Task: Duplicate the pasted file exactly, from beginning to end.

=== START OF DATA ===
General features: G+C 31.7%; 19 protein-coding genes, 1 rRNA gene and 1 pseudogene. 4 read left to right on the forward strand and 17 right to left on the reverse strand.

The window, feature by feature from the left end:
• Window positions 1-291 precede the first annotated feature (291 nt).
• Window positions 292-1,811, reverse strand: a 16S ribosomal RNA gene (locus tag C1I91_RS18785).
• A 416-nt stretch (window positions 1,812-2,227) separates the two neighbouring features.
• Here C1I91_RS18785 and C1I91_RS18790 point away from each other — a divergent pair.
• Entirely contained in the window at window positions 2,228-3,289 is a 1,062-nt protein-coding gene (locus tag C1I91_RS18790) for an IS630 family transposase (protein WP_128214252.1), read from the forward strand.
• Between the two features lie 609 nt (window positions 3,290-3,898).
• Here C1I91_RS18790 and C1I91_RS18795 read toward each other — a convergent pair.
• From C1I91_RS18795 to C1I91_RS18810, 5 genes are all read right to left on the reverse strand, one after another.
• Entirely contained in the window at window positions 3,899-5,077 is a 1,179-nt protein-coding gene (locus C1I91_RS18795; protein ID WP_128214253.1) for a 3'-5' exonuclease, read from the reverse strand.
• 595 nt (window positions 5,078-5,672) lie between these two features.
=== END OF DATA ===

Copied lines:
General features: G+C 31.7%; 19 protein-coding genes, 1 rRNA gene and 1 pseudogene. 4 read left to right on the forward strand and 17 right to left on the reverse strand.

The window, feature by feature from the left end:
• Window positions 1-291 precede the first annotated feature (291 nt).
• Window positions 292-1,811, reverse strand: a 16S ribosomal RNA gene (locus tag C1I91_RS18785).
• A 416-nt stretch (window positions 1,812-2,227) separates the two neighbouring features.
• Here C1I91_RS18785 and C1I91_RS18790 point away from each other — a divergent pair.
• Entirely contained in the window at window positions 2,228-3,289 is a 1,062-nt protein-coding gene (locus tag C1I91_RS18790) for an IS630 family transposase (protein WP_128214252.1), read from the forward strand.
• Between the two features lie 609 nt (window positions 3,290-3,898).
• Here C1I91_RS18790 and C1I91_RS18795 read toward each other — a convergent pair.
• From C1I91_RS18795 to C1I91_RS18810, 5 genes are all read right to left on the reverse strand, one after another.
• Entirely contained in the window at window positions 3,899-5,077 is a 1,179-nt protein-coding gene (locus C1I91_RS18795; protein ID WP_128214253.1) for a 3'-5' exonuclease, read from the reverse strand.
• 595 nt (window positions 5,078-5,672) lie between these two features.